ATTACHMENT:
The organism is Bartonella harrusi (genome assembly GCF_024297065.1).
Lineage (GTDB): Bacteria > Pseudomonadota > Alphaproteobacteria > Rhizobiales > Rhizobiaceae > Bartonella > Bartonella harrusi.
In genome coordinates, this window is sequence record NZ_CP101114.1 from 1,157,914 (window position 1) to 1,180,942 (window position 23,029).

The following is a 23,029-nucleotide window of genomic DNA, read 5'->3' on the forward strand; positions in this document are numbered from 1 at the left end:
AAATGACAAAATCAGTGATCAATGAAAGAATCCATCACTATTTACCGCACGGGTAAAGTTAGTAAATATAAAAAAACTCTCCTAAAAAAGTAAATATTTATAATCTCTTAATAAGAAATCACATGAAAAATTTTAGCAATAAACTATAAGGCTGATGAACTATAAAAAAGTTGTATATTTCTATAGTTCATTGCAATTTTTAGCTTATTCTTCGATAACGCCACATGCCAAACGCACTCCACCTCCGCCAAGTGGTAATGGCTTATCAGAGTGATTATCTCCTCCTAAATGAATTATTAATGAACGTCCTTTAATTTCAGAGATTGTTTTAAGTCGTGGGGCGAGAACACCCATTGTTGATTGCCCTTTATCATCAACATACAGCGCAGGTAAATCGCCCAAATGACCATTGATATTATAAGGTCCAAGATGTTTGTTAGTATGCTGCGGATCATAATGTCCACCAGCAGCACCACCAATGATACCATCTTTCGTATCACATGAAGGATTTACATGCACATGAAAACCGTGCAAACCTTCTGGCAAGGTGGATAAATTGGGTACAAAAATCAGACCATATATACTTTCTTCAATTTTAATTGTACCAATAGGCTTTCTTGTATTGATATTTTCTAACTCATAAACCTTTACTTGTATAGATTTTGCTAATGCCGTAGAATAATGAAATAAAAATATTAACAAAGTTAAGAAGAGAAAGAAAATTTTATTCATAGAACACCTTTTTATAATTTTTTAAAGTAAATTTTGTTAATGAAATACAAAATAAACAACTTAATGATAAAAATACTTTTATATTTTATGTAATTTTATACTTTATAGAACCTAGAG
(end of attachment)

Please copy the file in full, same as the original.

The organism is Bartonella harrusi (genome assembly GCF_024297065.1).
Lineage (GTDB): Bacteria > Pseudomonadota > Alphaproteobacteria > Rhizobiales > Rhizobiaceae > Bartonella > Bartonella harrusi.
In genome coordinates, this window is sequence record NZ_CP101114.1 from 1,157,914 (window position 1) to 1,180,942 (window position 23,029).

The following is a 23,029-nucleotide window of genomic DNA, read 5'->3' on the forward strand; positions in this document are numbered from 1 at the left end:
AAATGACAAAATCAGTGATCAATGAAAGAATCCATCACTATTTACCGCACGGGTAAAGTTAGTAAATATAAAAAAACTCTCCTAAAAAAGTAAATATTTATAATCTCTTAATAAGAAATCACATGAAAAATTTTAGCAATAAACTATAAGGCTGATGAACTATAAAAAAGTTGTATATTTCTATAGTTCATTGCAATTTTTAGCTTATTCTTCGATAACGCCACATGCCAAACGCACTCCACCTCCGCCAAGTGGTAATGGCTTATCAGAGTGATTATCTCCTCCTAAATGAATTATTAATGAACGTCCTTTAATTTCAGAGATTGTTTTAAGTCGTGGGGCGAGAACACCCATTGTTGATTGCCCTTTATCATCAACATACAGCGCAGGTAAATCGCCCAAATGACCATTGATATTATAAGGTCCAAGATGTTTGTTAGTATGCTGCGGATCATAATGTCCACCAGCAGCACCACCAATGATACCATCTTTCGTATCACATGAAGGATTTACATGCACATGAAAACCGTGCAAACCTTCTGGCAAGGTGGATAAATTGGGTACAAAAATCAGACCATATATACTTTCTTCAATTTTAATTGTACCAATAGGCTTTCTTGTATTGATATTTTCTAACTCATAAACCTTTACTTGTATAGATTTTGCTAATGCCGTAGAATAATGAAATAAAAATATTAACAAAGTTAAGAAGAGAAAGAAAATTTTATTCATAGAACACCTTTTTATAATTTTTTAAAGTAAATTTTGTTAATGAAATACAAAATAAACAACTTAATGATAAAAATACTTTTATATTTTATGTAATTTTATACTTTATAGAACCTAGAG